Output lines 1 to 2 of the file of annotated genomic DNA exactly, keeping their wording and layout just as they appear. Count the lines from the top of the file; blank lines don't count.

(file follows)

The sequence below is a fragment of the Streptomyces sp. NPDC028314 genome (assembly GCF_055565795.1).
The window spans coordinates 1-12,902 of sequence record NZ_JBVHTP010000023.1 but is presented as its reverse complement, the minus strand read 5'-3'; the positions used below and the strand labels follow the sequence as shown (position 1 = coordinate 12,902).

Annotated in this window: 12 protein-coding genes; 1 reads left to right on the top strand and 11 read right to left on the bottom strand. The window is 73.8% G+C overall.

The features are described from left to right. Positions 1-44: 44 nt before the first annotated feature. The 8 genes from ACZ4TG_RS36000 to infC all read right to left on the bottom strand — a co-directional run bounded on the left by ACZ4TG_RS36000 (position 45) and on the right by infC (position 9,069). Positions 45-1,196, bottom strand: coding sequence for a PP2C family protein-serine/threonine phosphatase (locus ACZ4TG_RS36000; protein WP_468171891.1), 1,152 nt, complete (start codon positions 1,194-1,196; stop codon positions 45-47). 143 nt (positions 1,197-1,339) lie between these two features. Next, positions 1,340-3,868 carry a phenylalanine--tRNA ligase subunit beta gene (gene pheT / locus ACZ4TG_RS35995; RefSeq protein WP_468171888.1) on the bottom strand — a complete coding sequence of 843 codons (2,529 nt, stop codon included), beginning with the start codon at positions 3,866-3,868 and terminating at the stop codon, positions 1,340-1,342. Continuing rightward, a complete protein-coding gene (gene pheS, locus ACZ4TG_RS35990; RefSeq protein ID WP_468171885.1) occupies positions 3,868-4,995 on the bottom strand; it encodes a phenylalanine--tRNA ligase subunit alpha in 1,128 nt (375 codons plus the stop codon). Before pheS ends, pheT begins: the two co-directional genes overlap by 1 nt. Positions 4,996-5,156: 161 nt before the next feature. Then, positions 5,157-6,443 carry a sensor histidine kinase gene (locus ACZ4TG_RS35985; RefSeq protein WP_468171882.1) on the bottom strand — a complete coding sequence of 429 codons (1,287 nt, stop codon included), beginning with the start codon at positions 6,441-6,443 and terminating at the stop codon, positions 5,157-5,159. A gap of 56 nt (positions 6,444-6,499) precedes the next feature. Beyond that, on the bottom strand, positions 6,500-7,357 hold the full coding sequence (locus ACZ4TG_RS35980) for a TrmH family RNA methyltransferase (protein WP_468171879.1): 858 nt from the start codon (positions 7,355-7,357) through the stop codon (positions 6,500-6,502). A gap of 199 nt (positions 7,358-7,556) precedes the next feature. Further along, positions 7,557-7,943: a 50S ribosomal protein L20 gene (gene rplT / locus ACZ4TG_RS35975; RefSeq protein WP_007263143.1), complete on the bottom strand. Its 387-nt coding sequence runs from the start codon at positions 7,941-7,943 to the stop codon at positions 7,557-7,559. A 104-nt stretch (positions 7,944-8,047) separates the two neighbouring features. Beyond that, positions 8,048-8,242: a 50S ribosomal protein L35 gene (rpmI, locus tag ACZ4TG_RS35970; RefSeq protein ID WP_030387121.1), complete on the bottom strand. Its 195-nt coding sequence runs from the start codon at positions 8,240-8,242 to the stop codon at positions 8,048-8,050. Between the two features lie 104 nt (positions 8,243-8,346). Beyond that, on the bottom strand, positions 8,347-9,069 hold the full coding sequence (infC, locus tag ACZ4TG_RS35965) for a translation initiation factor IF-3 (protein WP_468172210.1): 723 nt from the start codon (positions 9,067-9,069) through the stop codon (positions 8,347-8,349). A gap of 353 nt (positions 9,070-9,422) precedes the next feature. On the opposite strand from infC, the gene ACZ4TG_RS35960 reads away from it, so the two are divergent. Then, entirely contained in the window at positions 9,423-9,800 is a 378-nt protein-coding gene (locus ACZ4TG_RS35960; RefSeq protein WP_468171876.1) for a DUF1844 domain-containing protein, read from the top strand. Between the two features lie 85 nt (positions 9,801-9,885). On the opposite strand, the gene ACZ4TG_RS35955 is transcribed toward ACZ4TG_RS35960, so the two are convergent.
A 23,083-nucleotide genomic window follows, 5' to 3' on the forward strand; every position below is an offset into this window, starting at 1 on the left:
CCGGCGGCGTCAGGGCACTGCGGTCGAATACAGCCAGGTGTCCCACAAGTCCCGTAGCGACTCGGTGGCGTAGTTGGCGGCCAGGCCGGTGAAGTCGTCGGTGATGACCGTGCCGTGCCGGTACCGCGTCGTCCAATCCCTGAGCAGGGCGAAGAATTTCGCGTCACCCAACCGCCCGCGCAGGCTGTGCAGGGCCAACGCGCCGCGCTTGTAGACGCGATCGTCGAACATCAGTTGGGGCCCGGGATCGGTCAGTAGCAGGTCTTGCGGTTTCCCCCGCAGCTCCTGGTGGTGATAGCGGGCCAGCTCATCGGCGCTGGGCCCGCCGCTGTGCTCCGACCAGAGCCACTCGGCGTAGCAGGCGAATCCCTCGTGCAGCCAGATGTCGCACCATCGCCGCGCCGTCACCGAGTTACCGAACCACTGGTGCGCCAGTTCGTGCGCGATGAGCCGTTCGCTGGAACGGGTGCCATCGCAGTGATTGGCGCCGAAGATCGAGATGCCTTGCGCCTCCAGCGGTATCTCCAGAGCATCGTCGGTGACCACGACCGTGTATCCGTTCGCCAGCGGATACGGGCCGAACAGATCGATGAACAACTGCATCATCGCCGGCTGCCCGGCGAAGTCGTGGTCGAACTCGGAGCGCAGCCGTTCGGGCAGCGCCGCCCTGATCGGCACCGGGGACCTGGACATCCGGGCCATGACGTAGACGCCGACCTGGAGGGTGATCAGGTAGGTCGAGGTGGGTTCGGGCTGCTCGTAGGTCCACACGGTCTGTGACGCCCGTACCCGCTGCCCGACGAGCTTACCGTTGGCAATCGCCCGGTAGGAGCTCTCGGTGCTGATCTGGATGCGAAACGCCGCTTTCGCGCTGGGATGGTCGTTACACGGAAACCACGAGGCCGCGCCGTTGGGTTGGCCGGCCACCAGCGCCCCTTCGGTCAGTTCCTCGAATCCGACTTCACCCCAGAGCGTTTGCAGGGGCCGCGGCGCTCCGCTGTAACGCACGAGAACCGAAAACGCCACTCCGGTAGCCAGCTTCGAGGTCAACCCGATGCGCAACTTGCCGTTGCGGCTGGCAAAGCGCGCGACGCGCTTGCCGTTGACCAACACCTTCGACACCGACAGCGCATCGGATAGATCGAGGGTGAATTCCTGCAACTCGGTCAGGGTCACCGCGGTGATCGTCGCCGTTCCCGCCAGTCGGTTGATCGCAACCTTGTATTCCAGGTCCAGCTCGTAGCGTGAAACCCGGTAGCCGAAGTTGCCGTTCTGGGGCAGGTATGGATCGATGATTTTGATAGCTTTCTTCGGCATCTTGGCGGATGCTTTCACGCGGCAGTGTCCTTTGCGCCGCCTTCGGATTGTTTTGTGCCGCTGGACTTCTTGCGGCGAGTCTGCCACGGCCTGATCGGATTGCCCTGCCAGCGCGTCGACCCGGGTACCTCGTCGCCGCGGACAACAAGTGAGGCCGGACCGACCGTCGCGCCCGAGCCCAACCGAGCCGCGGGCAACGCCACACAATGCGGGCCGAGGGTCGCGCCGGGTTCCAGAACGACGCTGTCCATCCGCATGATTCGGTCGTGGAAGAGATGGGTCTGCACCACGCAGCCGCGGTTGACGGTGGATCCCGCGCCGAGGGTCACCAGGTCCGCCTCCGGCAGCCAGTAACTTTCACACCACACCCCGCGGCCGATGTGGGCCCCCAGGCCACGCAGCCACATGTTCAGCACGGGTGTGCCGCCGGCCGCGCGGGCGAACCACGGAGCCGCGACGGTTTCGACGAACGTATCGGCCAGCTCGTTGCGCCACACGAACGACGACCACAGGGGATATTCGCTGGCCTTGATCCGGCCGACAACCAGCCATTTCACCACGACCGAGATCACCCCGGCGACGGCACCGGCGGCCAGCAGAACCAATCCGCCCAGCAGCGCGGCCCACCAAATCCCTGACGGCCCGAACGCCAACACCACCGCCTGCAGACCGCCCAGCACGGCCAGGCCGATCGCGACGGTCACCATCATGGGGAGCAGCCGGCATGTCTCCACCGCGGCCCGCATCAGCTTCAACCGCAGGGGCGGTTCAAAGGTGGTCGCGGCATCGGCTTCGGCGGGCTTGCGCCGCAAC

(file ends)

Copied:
The sequence below is a fragment of the Streptomyces sp. NPDC028314 genome (assembly GCF_055565795.1).
The window spans coordinates 1-12,902 of sequence record NZ_JBVHTP010000023.1 but is presented as its reverse complement, the minus strand read 5'-3'; the positions used below and the strand labels follow the sequence as shown (position 1 = coordinate 12,902).